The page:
Saturday, September 14, 2013

The Resonance of Rocinante

A discussion now going back a week or so—about stunning musical experiences—brought back several memories. Of these one had been listening, for the first time, to Andrew Lloyd Webber’s Requiem. At first Brigitte could not produce the piece or its composer, but she managed to sing, without words, what later turned out to be “Pie Jesu.” I recalled the occasion but nothing more, not a clue; but when I heard the melody that she was humming, I joined right in. Brigitte then said: “It has to do with the end, with death, something in the church.” She made agitated motions common when her memory is working hard but simply not fast enough. It worked a little faster in me. “Requiem,” I said—and Brigitte lit up.

In any case, we got to talking, afterwards, about the magic of music, of resonance, and how it worked and why—and what it might signify. As usually happens, Brigitte assigned me the task of researching resonance, and I agreed.

Well, it turns out to be rather a formidable subject—having everything to do with the wave-forms of which, seemingly, everything is ultimately made. We do not ever see it although, in the form of sound-vibrations, we actually hear it. When it is rendered visible it is just curves on paper, waves upon waves, oddly deforming others while not touching those out of synchrony. An impossible subject—for a brief blog entry anyway. I gave up the effort yesterday.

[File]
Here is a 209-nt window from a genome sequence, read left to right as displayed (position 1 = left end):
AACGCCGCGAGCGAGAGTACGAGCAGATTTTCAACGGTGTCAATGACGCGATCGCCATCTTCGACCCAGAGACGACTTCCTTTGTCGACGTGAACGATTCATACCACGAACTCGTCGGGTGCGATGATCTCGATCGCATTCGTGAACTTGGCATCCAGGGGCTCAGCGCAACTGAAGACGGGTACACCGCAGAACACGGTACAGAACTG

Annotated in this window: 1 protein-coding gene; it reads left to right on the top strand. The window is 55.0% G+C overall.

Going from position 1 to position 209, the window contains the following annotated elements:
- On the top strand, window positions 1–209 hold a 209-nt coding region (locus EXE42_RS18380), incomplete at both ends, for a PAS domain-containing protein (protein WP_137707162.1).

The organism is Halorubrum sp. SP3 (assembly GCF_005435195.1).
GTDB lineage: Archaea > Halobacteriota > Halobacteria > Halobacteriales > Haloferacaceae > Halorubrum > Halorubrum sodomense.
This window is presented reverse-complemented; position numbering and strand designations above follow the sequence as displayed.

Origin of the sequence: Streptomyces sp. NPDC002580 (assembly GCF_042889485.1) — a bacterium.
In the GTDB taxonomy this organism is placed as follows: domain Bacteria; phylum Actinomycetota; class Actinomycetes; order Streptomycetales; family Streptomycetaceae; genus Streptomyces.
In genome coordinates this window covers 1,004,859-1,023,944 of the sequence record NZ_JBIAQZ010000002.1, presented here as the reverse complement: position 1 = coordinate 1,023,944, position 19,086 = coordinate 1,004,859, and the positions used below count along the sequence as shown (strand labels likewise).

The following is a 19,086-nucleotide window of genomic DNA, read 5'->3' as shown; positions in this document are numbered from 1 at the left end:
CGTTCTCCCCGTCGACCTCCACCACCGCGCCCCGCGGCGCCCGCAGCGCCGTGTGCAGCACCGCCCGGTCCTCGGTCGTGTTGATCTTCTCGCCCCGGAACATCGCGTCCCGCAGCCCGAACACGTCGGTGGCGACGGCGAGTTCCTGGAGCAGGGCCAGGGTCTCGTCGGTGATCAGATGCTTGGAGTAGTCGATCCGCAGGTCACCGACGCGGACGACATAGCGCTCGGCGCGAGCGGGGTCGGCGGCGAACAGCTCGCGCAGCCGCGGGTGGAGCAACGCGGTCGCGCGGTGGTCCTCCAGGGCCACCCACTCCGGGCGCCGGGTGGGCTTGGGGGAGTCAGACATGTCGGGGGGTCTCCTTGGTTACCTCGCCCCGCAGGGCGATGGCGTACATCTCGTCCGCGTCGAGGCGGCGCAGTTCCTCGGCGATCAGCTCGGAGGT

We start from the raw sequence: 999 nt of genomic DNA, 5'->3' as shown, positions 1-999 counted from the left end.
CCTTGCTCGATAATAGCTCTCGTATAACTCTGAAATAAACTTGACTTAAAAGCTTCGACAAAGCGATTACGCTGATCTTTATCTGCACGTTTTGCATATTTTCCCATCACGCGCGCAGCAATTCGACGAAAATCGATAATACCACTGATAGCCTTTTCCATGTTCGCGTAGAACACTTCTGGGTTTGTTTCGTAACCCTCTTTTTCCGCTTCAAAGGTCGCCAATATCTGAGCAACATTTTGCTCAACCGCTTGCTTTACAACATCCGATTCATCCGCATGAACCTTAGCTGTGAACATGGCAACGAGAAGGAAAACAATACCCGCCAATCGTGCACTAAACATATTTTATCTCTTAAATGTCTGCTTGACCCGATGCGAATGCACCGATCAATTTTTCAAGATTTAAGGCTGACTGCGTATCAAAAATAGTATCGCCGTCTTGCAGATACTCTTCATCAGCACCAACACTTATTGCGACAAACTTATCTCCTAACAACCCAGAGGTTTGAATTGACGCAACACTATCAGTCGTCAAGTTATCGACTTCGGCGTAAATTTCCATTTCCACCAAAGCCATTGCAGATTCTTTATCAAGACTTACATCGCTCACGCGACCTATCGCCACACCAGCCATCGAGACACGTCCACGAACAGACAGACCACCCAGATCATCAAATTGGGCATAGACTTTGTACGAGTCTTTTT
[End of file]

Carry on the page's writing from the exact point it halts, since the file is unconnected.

This morning, oddly, I woke up with the word Rocinante on my mind. Sounded oddly reminiscent of resonance, but I knew nothing else until I looked. Ahh! Insight at last. Rocinante was Don Quixote’s old nag of a horse. Wikipedia explained to me that the name itself is a pun. Ante means before and roci means a nag. Rocinante, therefore, was “just a nag before”—but now, alas, having undergone the heroic adventures as Don Quixote’s companion and mount, it had achieved the status of a Noble Steed.

Now in some ways this has a meaningful resonance for me, old hack that I’ve become—unsteady enough to avoid a massive subject like resonance. But though my feet sometimes stumble and my head sinks as I amble unsteadily on, I know that my adventures in these realms below vaguely promise greater glories up above. Yes. Resonance extends from physics on up to symphonies and the resonance of literature—but yet also higher still to the invisible reaches of the cosmos. Now where did I put my tuning fork?

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